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Ed Frawley

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01/ How To Housebreak A Puppy or Older Dog

02/ The Problem with All-Positive Training

03/ My Dog is Dog Aggressive

04/ How to Fit a Prong Collar

05/ Introducing a New Dog into a Home with Other Dogs

Leerburg's "Skunk Cocktail" - How to De-skunk Your Dog

1 Quart of 3 percent Hydrogen Peroxide (Costs About $2.00)
1/4 Cup Baking Soda
1 Teaspoon of Dawn Dish Soap ~ use the original blue stuff (breaks up the oils in the skunk spray... the baking soda and peroxide take care of the smell).

This will fizz when mixed so use it right away. It will explode if you try to store it, so make only what you will use. You can always make more if you need it.

Use like a shampoo. Work into the dog's coat thoroughly, but be careful of the dog's eyes. Use a wash cloth around the eyes. Rise thoroughly.

This works great and it is really cheap to make. One application de-skunked a dog hit at point blank range!!!

What To Do If Your Dog Is Skunked

My dog Buick got skunked recently in my sister's backyard on the East Coast, while HER dog just laughed and laughed!

It was Buick's second skunking, and I hope this time he's learned his lesson. My skunk remedy, both times, was a thorough bathing with the same product I’ve used for years, on all my dogs, for routine bathing: “Dr. Bronner's 18-in-One Pure Castile Soap.” Either the peppermint or eucalyptus variety will do the job.

Some of you may remember Dr. Bronner’s from the ‘70s as the old "hippie soap" (we used to call it "Dr. Bummer's"); the label is covered with New Age and Essene Rabbinical propaganda, in VERY fine print, along with instructions on how to use the soap for brushing teeth (yeah, it tastes like peppermint SOAP!); washing vegetables; even as an aid to birth control (you’ll have to read the label yourself to get the details on THAT)!

If you follow all the instructions and advice on the label, you’ll not only be clean and healthy, but you’ll live forever, help promote world peace, and attain true spiritual enlightenment! But I’ve used it for years and years as doggie shampoo, skunks or not, because the peppermint or eucalyptus scent acts as a natural flea repellent.

I carry a bottle of it in the "dog box" when we travel, right along with my Doggie First Aid kit and various leads, collars, nail clippers, brush, etc. It's also available in a bar, but that won't lather as well in hard water as does the liquid. I also carry a short (3’ or so) length of rubber hose, with fittings on both ends, which comes in handy for anything from emergency dog washing to filling a cooler that doesn’t fit under a spigot. Outdoor spigots are easy to find, but carrying your own hose really helps!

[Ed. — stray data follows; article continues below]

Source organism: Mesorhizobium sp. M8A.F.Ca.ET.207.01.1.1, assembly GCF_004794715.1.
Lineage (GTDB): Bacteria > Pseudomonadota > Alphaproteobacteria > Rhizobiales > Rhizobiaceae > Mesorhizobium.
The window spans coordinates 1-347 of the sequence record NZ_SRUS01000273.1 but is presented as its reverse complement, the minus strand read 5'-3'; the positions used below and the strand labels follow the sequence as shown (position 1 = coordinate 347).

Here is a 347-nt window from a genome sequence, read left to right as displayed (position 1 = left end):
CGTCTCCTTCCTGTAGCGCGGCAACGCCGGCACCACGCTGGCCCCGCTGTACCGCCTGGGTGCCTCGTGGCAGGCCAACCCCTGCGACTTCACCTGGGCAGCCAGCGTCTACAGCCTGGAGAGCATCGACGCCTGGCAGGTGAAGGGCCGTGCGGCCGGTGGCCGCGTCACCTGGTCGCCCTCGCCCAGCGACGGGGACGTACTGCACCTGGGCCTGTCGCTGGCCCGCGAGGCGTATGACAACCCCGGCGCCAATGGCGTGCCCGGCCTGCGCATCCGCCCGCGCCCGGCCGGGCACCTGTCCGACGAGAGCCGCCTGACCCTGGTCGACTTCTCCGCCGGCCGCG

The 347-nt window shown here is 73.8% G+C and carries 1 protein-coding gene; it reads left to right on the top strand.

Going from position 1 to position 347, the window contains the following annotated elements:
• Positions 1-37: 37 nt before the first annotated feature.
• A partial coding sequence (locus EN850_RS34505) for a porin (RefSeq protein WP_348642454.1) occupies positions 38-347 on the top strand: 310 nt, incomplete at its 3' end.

But I never knew how invaluable the Dr. Bronner’s would be until Buick’s first skunking, while we were on tour and staying in a motel in central Pennsylvania one September. The motel adjoined a woodsy area where I’d let the dog loose for his evening exercise. I didn’t think there was much trouble he could get into; I wasn’t thinking about skunks.

When I called Buick and saw him running toward me, the wave of skunk aroma that preceded him almost knocked me over. Something had to be done, and quickly. I was in no position, in a small town late at night, to go looking for a pet supply store, or even a feed store, that might carry a specialized skunk remedy. And as for old folk remedies like bathing the dog in tomato juice, well, how much tomato juice would it take to de-skunk a 105 lb. dog?

I decided to go with what I had, and I was delighted at the result. I lathered him up and really worked it into his coat, and left the lather on as long as possible. After I rinsed him off, I had to bury my nose in his fur to get even the slightest whiff of skunk-stink!

I'm happy to report that it worked just as well this last time. My brother-in-law had a bottle of a specialized skunk remedy, which we tried, but its effect was next to negligible. So I went to the dog box in my van and retrieved my hose and bottle of Dr. Bronner’s!

I guess another lucky break, both times, was that the weather was not quite cold enough to preclude bathing the dog outdoors; had it been just a tad bit colder, this whole story might be different.

Anyway, not only was it a great source of amusement to my sister’s kids and their dog to watch Buick suffer through his impromptu hose-bath, but Buick was de-skunked enough to spend the night indoors, and the next day (and night, and day) we drove back to KC in our van and he didn't stink at all!

Dr. Bronner's is available at most health food stores, and some supermarkets, making it easier to come by than more specialized preparations which may not even work as well. It also comes in almond and rose scents, but for the dogs stick with the peppermint or eucalyptus. You’ll find a use for it whether your dog gets skunked or not; just a drop or two in a cup of water makes a great doggie ear-wash! And no, I don't own stock in the company!

Stu Tarlowe (and his minty-fresh doggie)

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